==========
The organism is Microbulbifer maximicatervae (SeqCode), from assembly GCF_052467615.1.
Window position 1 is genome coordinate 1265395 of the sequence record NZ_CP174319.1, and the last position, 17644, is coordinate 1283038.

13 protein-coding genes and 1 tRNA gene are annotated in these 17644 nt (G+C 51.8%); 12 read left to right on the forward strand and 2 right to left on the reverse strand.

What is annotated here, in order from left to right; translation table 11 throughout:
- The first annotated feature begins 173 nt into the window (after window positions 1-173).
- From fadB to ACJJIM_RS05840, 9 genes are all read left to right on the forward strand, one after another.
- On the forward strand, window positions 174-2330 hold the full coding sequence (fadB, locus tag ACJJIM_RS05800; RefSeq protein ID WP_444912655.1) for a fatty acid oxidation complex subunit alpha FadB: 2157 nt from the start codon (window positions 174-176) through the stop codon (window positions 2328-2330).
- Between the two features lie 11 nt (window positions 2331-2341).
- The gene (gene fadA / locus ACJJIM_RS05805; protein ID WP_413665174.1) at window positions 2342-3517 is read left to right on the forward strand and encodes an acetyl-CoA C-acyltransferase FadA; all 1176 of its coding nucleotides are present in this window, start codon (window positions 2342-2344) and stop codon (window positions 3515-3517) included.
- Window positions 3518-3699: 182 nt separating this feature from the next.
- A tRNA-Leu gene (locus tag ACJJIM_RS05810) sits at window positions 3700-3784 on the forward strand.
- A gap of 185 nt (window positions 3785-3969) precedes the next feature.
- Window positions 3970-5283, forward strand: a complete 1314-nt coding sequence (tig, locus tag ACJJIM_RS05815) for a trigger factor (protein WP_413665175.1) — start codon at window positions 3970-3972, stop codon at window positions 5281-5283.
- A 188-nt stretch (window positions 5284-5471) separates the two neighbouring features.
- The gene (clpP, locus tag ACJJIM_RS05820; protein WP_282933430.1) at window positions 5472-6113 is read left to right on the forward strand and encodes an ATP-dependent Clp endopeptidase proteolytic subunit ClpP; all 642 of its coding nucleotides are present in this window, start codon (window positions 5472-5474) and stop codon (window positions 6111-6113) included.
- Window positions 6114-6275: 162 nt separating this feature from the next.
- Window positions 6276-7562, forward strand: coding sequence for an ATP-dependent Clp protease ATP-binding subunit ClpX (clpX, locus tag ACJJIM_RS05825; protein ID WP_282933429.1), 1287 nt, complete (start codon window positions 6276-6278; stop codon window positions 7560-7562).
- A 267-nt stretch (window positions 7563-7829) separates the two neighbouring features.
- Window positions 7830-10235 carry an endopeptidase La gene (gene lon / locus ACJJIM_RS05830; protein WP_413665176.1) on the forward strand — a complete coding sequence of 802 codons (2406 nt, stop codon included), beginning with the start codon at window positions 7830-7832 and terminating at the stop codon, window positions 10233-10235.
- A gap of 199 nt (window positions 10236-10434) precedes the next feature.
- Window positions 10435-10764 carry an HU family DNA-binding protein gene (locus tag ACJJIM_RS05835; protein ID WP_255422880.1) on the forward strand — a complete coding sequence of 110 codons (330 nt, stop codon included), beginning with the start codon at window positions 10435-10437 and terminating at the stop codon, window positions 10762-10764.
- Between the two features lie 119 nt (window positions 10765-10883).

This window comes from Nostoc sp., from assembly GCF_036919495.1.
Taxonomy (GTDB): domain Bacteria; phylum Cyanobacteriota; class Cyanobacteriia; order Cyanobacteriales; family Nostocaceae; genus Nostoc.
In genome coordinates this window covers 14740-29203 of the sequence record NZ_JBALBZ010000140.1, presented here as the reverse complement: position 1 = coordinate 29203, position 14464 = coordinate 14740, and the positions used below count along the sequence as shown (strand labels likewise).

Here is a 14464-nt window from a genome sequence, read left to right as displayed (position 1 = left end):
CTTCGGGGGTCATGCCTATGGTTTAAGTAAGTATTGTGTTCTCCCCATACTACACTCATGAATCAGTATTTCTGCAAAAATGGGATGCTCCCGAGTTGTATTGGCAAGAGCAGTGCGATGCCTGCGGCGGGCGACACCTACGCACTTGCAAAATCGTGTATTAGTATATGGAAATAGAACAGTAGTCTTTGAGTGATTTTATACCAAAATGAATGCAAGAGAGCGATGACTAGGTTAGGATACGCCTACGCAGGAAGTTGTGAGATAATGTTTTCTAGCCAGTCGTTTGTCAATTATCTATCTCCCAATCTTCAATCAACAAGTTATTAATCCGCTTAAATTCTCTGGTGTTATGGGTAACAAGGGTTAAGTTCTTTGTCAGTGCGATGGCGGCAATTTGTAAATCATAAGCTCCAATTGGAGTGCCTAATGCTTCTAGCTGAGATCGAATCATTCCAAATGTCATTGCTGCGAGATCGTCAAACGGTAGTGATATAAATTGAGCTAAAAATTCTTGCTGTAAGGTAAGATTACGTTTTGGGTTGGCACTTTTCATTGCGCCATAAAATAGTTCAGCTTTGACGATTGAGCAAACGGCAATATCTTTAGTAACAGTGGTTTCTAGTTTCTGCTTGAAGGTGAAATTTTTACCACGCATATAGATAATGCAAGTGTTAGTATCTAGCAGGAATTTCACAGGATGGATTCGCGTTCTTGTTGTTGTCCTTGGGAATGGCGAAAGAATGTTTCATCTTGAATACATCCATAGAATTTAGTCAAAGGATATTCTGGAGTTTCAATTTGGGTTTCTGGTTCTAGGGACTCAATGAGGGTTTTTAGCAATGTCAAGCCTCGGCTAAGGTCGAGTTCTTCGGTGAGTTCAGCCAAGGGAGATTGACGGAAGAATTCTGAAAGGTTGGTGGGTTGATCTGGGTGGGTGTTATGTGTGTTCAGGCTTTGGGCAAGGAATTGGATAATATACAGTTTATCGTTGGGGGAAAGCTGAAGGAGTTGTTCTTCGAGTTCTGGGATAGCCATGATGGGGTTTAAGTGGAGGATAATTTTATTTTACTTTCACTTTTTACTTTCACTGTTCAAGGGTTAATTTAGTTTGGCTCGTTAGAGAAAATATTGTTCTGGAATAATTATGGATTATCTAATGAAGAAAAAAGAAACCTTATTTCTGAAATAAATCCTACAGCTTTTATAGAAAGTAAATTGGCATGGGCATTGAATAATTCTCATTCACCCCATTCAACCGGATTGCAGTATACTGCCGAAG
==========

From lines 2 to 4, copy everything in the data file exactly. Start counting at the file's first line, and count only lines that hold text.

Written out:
Window position 1 is genome coordinate 1265395 of the sequence record NZ_CP174319.1, and the last position, 17644, is coordinate 1283038.

13 protein-coding genes and 1 tRNA gene are annotated in these 17644 nt (G+C 51.8%); 12 read left to right on the forward strand and 2 right to left on the reverse strand.

What is annotated here, in order from left to right; translation table 11 throughout: